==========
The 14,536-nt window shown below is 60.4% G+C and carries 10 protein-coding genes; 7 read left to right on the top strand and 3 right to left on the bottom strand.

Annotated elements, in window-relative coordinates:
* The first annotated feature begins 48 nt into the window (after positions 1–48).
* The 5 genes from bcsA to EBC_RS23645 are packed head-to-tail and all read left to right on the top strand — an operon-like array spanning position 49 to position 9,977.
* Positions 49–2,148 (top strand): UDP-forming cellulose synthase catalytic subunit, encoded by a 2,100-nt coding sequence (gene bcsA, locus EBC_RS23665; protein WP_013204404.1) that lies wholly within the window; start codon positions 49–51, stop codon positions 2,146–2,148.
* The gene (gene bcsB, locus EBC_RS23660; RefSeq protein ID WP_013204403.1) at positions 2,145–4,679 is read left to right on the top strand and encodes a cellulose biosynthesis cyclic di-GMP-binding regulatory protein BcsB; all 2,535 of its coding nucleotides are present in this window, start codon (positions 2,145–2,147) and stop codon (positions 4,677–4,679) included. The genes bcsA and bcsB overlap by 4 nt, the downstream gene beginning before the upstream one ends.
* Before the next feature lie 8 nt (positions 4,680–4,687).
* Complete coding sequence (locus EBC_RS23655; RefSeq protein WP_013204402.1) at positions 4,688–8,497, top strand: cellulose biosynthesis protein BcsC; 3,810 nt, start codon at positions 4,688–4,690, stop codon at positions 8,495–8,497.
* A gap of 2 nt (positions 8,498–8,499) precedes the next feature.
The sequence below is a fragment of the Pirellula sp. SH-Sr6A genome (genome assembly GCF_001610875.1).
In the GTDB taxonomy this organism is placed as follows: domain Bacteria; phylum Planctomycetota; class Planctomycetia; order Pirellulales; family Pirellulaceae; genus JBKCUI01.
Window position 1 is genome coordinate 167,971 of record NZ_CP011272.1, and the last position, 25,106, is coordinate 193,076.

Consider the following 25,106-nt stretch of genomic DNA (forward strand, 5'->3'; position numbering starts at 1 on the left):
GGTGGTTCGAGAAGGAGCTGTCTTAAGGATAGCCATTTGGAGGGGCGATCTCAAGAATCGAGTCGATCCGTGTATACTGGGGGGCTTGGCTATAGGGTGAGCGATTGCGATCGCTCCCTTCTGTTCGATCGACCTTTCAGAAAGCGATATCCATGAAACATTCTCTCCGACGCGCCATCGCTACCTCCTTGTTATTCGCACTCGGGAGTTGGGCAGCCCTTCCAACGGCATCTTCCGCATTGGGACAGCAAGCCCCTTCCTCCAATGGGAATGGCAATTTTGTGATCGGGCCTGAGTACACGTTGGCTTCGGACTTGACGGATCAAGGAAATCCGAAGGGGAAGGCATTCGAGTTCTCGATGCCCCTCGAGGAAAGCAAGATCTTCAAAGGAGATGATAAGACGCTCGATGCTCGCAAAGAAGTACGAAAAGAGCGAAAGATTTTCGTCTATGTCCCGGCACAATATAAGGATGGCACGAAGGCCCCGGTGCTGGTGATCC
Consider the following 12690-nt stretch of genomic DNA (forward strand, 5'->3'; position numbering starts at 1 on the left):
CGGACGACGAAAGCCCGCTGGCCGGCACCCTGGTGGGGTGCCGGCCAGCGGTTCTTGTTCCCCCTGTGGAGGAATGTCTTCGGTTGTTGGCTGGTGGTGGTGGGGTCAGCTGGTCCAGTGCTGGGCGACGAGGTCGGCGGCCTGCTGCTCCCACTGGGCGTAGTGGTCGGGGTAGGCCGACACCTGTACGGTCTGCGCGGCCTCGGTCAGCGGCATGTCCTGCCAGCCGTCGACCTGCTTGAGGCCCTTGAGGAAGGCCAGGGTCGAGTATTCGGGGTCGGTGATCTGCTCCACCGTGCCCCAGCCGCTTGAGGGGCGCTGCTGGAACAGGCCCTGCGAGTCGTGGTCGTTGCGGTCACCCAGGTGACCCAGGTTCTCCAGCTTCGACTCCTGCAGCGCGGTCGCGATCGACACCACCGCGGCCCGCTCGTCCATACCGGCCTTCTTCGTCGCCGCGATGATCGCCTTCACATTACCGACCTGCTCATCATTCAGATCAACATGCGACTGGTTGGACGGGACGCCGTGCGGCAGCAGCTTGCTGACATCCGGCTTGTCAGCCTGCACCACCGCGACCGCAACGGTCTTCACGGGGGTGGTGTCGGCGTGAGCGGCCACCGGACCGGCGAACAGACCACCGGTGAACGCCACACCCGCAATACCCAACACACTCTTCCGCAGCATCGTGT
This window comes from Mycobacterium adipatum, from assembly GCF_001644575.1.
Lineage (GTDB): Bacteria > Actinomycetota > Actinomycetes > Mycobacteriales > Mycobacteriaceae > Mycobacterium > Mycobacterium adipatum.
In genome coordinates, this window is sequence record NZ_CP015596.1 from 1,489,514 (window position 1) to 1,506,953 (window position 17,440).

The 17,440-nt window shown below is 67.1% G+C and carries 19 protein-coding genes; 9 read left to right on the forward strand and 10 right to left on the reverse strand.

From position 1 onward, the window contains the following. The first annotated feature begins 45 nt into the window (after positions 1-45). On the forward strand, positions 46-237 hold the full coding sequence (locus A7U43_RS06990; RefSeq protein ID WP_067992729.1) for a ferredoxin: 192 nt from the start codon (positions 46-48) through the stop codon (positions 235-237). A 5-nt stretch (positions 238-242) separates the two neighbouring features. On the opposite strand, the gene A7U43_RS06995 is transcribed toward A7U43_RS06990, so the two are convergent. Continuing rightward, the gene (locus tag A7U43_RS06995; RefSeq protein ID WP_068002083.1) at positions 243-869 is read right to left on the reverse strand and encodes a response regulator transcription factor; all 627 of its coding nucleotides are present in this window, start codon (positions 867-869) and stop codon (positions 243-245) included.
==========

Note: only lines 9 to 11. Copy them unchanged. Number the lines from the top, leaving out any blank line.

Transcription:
* A gap of 2 nt (positions 8,498–8,499) precedes the next feature.
The sequence below is a fragment of the Pirellula sp. SH-Sr6A genome (genome assembly GCF_001610875.1).
In the GTDB taxonomy this organism is placed as follows: domain Bacteria; phylum Planctomycetota; class Planctomycetia; order Pirellulales; family Pirellulaceae; genus JBKCUI01.